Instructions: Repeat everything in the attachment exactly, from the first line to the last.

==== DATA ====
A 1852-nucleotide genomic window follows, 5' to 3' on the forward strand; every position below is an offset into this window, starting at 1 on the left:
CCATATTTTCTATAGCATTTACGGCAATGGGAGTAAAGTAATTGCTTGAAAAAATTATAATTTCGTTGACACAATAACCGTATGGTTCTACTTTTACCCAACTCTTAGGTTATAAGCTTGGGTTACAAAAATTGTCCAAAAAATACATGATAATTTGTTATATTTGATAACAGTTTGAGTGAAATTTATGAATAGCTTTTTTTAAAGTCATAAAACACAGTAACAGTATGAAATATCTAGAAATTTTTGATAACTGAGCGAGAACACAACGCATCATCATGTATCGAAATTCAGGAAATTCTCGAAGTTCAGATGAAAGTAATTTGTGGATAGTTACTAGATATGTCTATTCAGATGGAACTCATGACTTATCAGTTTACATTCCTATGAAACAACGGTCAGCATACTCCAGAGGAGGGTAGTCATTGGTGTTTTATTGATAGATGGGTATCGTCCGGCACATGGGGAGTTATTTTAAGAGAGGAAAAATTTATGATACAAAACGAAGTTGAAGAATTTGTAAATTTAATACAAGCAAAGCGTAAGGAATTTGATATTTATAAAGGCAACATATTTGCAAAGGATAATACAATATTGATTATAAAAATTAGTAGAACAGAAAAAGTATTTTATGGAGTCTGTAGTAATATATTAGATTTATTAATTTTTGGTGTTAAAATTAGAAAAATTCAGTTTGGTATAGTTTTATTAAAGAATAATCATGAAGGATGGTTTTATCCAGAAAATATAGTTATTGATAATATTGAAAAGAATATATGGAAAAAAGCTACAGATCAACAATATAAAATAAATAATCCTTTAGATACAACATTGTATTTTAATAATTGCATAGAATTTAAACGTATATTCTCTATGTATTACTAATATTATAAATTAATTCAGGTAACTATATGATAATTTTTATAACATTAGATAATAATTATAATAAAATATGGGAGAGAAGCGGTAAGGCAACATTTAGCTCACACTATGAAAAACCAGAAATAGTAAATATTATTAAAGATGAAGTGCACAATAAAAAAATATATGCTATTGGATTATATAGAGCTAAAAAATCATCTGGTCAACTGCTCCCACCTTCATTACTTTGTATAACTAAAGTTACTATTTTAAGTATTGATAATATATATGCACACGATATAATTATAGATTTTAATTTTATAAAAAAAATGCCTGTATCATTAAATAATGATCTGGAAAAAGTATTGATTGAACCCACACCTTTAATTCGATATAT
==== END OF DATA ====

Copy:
A 1852-nucleotide genomic window follows, 5' to 3' on the forward strand; every position below is an offset into this window, starting at 1 on the left:
CCATATTTTCTATAGCATTTACGGCAATGGGAGTAAAGTAATTGCTTGAAAAAATTATAATTTCGTTGACACAATAACCGTATGGTTCTACTTTTACCCAACTCTTAGGTTATAAGCTTGGGTTACAAAAATTGTCCAAAAAATACATGATAATTTGTTATATTTGATAACAGTTTGAGTGAAATTTATGAATAGCTTTTTTTAAAGTCATAAAACACAGTAACAGTATGAAATATCTAGAAATTTTTGATAACTGAGCGAGAACACAACGCATCATCATGTATCGAAATTCAGGAAATTCTCGAAGTTCAGATGAAAGTAATTTGTGGATAGTTACTAGATATGTCTATTCAGATGGAACTCATGACTTATCAGTTTACATTCCTATGAAACAACGGTCAGCATACTCCAGAGGAGGGTAGTCATTGGTGTTTTATTGATAGATGGGTATCGTCCGGCACATGGGGAGTTATTTTAAGAGAGGAAAAATTTATGATACAAAACGAAGTTGAAGAATTTGTAAATTTAATACAAGCAAAGCGTAAGGAATTTGATATTTATAAAGGCAACATATTTGCAAAGGATAATACAATATTGATTATAAAAATTAGTAGAACAGAAAAAGTATTTTATGGAGTCTGTAGTAATATATTAGATTTATTAATTTTTGGTGTTAAAATTAGAAAAATTCAGTTTGGTATAGTTTTATTAAAGAATAATCATGAAGGATGGTTTTATCCAGAAAATATAGTTATTGATAATATTGAAAAGAATATATGGAAAAAAGCTACAGATCAACAATATAAAATAAATAATCCTTTAGATACAACATTGTATTTTAATAATTGCATAGAATTTAAACGTATATTCTCTATGTATTACTAATATTATAAATTAATTCAGGTAACTATATGATAATTTTTATAACATTAGATAATAATTATAATAAAATATGGGAGAGAAGCGGTAAGGCAACATTTAGCTCACACTATGAAAAACCAGAAATAGTAAATATTATTAAAGATGAAGTGCACAATAAAAAAATATATGCTATTGGATTATATAGAGCTAAAAAATCATCTGGTCAACTGCTCCCACCTTCATTACTTTGTATAACTAAAGTTACTATTTTAAGTATTGATAATATATATGCACACGATATAATTATAGATTTTAATTTTATAAAAAAAATGCCTGTATCATTAAATAATGATCTGGAAAAAGTATTGATTGAACCCACACCTTTAATTCGATATAT